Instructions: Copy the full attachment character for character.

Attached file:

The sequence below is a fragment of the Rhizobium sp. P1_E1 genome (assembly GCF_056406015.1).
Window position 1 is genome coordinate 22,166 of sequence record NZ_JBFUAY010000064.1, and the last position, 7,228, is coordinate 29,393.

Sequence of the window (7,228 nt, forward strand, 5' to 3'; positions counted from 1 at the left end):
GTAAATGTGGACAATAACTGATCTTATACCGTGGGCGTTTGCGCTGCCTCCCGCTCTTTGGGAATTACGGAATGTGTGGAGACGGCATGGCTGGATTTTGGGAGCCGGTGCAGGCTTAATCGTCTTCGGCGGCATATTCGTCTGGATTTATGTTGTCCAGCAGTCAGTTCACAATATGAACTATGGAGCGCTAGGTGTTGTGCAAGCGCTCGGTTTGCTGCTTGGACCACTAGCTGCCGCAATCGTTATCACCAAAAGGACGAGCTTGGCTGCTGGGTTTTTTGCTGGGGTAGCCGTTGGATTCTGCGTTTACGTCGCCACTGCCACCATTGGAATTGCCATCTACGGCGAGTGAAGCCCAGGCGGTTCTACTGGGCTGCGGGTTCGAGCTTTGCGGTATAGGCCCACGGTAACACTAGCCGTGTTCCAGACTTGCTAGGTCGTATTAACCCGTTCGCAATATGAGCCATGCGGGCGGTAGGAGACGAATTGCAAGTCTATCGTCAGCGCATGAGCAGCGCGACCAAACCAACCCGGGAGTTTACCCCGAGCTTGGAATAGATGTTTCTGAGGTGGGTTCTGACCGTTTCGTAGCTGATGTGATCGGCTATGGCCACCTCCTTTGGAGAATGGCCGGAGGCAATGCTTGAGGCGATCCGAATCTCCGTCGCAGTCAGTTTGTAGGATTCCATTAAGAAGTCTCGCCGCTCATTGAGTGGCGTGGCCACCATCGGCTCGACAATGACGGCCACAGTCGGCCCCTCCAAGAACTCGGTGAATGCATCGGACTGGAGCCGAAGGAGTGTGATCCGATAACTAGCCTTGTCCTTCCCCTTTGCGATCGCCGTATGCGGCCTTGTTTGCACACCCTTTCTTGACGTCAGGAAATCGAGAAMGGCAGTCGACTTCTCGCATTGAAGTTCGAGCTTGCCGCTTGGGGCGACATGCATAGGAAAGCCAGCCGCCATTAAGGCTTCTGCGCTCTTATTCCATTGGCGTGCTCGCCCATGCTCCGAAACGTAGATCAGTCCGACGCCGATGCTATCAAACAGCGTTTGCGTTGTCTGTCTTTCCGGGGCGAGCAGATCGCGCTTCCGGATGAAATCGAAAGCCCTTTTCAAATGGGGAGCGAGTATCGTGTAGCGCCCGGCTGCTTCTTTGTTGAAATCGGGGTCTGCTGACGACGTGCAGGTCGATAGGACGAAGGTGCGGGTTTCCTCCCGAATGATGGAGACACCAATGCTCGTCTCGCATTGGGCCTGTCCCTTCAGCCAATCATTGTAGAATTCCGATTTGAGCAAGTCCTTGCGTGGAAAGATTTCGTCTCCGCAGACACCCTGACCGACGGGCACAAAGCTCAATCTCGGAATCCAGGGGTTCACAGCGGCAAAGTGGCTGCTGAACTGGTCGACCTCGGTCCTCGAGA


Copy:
The sequence below is a fragment of the Rhizobium sp. P1_E1 genome (assembly GCF_056406015.1).
Window position 1 is genome coordinate 22,166 of sequence record NZ_JBFUAY010000064.1, and the last position, 7,228, is coordinate 29,393.

Sequence of the window (7,228 nt, forward strand, 5' to 3'; positions counted from 1 at the left end):
GTAAATGTGGACAATAACTGATCTTATACCGTGGGCGTTTGCGCTGCCTCCCGCTCTTTGGGAATTACGGAATGTGTGGAGACGGCATGGCTGGATTTTGGGAGCCGGTGCAGGCTTAATCGTCTTCGGCGGCATATTCGTCTGGATTTATGTTGTCCAGCAGTCAGTTCACAATATGAACTATGGAGCGCTAGGTGTTGTGCAAGCGCTCGGTTTGCTGCTTGGACCACTAGCTGCCGCAATCGTTATCACCAAAAGGACGAGCTTGGCTGCTGGGTTTTTTGCTGGGGTAGCCGTTGGATTCTGCGTTTACGTCGCCACTGCCACCATTGGAATTGCCATCTACGGCGAGTGAAGCCCAGGCGGTTCTACTGGGCTGCGGGTTCGAGCTTTGCGGTATAGGCCCACGGTAACACTAGCCGTGTTCCAGACTTGCTAGGTCGTATTAACCCGTTCGCAATATGAGCCATGCGGGCGGTAGGAGACGAATTGCAAGTCTATCGTCAGCGCATGAGCAGCGCGACCAAACCAACCCGGGAGTTTACCCCGAGCTTGGAATAGATGTTTCTGAGGTGGGTTCTGACCGTTTCGTAGCTGATGTGATCGGCTATGGCCACCTCCTTTGGAGAATGGCCGGAGGCAATGCTTGAGGCGATCCGAATCTCCGTCGCAGTCAGTTTGTAGGATTCCATTAAGAAGTCTCGCCGCTCATTGAGTGGCGTGGCCACCATCGGCTCGACAATGACGGCCACAGTCGGCCCCTCCAAGAACTCGGTGAATGCATCGGACTGGAGCCGAAGGAGTGTGATCCGATAACTAGCCTTGTCCTTCCCCTTTGCGATCGCCGTATGCGGCCTTGTTTGCACACCCTTTCTTGACGTCAGGAAATCGAGAAMGGCAGTCGACTTCTCGCATTGAAGTTCGAGCTTGCCGCTTGGGGCGACATGCATAGGAAAGCCAGCCGCCATTAAGGCTTCTGCGCTCTTATTCCATTGGCGTGCTCGCCCATGCTCCGAAACGTAGATCAGTCCGACGCCGATGCTATCAAACAGCGTTTGCGTTGTCTGTCTTTCCGGGGCGAGCAGATCGCGCTTCCGGATGAAATCGAAAGCCCTTTTCAAATGGGGAGCGAGTATCGTGTAGCGCCCGGCTGCTTCTTTGTTGAAATCGGGGTCTGCTGACGACGTGCAGGTCGATAGGACGAAGGTGCGGGTTTCCTCCCGAATGATGGAGACACCAATGCTCGTCTCGCATTGGGCCTGTCCCTTCAGCCAATCATTGTAGAATTCCGATTTGAGCAAGTCCTTGCGTGGAAAGATTTCGTCTCCGCAGACACCCTGACCGACGGGCACAAAGCTCAATCTCGGAATCCAGGGGTTCACAGCGGCAAAGTGGCTGCTGAACTGGTCGACCTCGGTCCTCGAGA